The Department of the Interior (DOI) is the nation's principal conservation
agency. Its mission is to protect America's natural resources, offer recreation
opportunities, conduct scientific research, conserve and protect fish and
wildlife, and honor our trust responsibilities to American Indians, Alaskan
Natives, and our responsibilities to island communities.
DOI manages 500 million acres of surface land, or about one-fifth of the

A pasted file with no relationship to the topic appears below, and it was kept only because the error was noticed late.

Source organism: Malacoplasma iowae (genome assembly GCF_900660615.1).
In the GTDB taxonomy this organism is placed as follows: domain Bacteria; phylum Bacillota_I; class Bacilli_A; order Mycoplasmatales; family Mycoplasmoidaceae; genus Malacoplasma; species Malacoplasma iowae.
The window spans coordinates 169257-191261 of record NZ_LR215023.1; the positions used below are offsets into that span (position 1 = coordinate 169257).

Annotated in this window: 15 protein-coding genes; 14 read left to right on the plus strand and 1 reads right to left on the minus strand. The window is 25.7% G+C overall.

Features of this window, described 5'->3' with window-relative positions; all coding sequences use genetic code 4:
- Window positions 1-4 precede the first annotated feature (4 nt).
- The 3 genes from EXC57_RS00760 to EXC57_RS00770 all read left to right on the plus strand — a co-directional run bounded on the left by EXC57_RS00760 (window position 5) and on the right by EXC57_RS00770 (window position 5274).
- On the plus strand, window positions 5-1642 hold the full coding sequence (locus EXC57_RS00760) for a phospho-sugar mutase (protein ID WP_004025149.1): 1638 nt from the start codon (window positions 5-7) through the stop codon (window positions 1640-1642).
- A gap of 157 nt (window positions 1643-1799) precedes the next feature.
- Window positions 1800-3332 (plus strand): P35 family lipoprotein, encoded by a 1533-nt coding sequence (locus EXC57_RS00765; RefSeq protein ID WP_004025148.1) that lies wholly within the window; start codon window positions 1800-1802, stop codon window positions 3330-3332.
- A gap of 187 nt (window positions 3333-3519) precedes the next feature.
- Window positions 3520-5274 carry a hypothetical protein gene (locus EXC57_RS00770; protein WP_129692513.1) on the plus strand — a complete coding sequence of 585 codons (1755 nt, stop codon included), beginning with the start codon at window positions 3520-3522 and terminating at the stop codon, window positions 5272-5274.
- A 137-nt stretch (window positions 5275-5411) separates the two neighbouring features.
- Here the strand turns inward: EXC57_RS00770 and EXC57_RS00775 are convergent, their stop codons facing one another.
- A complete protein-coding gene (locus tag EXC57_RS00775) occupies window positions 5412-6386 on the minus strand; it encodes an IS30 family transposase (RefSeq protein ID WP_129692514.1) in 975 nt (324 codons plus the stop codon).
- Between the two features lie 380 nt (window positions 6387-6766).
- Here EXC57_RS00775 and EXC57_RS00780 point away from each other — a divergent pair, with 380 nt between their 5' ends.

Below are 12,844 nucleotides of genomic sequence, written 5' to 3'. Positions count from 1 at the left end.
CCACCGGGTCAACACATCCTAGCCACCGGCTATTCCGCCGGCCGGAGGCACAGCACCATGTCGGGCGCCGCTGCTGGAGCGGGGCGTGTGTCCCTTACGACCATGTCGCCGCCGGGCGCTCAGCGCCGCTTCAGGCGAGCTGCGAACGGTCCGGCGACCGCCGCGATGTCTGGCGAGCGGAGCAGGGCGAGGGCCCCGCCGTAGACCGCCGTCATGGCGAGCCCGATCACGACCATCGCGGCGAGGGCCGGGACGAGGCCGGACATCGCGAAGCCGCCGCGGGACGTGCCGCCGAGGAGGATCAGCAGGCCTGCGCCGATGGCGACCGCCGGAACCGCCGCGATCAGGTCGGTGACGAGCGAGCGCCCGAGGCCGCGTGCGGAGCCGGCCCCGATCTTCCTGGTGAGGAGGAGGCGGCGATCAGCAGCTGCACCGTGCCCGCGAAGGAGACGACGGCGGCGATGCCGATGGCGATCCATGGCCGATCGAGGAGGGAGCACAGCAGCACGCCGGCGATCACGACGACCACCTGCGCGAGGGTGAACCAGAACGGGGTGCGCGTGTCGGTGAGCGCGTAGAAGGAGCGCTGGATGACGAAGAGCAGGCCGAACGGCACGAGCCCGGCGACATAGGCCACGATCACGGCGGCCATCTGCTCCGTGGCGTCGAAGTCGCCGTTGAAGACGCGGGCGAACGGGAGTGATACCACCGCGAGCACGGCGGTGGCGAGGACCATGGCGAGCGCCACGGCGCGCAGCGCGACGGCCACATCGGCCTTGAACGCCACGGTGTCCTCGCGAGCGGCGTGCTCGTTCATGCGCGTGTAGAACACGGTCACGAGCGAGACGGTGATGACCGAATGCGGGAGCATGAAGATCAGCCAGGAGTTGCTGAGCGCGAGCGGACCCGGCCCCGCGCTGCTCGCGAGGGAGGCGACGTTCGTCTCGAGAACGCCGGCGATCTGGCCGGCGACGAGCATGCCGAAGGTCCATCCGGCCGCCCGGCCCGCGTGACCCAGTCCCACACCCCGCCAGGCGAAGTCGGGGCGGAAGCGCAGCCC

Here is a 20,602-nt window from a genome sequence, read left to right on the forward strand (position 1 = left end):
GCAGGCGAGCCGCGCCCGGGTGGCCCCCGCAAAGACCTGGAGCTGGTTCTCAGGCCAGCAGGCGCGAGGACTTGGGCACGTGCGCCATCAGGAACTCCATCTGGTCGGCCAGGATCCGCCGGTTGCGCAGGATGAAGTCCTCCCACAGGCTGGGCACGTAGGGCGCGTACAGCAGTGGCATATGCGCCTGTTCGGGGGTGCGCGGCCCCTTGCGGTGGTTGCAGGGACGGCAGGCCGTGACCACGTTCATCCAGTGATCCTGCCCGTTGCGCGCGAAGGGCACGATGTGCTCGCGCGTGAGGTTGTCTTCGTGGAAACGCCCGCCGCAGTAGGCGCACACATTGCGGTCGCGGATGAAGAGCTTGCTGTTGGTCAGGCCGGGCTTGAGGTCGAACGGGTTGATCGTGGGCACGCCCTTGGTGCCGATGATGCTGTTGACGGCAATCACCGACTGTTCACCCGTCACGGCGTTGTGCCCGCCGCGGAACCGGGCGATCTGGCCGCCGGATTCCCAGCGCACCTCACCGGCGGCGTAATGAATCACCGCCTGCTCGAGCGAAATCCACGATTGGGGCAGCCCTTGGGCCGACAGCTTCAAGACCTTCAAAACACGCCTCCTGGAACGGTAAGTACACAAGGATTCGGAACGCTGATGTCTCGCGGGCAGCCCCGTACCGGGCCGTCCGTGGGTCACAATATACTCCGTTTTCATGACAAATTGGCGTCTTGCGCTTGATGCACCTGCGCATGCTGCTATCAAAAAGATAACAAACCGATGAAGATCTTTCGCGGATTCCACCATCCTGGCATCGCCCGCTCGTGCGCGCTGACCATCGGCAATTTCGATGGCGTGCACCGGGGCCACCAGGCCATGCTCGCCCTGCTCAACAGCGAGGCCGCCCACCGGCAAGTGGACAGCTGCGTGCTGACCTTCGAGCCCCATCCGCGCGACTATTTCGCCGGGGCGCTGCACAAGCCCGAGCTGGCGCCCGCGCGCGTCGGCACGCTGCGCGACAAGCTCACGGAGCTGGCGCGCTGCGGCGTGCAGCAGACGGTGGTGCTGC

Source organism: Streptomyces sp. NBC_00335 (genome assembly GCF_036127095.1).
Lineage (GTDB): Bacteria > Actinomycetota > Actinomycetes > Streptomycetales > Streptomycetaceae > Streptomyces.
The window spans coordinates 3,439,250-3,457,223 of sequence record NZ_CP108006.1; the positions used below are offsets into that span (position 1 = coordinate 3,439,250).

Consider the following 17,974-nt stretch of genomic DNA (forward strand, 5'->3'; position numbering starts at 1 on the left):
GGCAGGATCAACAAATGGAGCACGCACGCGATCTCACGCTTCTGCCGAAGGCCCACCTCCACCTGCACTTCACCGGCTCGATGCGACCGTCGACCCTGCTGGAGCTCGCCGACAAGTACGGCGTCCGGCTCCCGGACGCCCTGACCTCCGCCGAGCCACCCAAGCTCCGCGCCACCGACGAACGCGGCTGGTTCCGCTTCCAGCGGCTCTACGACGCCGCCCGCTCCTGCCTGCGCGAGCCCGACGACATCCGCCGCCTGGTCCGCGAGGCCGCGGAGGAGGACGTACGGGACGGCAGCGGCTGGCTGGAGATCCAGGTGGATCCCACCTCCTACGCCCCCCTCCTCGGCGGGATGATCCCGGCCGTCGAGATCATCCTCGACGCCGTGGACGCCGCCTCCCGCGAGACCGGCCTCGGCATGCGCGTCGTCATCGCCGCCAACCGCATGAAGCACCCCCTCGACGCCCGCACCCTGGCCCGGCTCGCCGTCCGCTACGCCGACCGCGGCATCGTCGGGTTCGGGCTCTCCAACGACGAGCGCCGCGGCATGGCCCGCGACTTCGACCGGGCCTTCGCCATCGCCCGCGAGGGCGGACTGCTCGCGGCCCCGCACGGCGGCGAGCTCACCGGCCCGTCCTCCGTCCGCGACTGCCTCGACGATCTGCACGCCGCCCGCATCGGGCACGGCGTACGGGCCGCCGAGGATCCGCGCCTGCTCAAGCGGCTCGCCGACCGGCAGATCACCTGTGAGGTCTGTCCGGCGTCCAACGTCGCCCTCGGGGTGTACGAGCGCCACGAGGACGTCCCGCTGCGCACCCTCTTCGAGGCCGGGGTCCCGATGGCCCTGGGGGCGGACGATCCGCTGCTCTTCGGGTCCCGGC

land in the United States, and manages hundreds of dams and reservoirs.
Agencies within the DOI include the Bureau of Indian Affairs, the Minerals
Management Service, and the U.S. Geological Survey. The DOI manages the
national parks and is tasked with protecting endangered species.
The Secretary of the Interior oversees about 70,000 employees and 200,000
volunteers on a budget of approximately $16 billion. Every year it raises
billions in revenue from energy, mineral, grazing, and timber leases, as well
as recreational permits and land sales.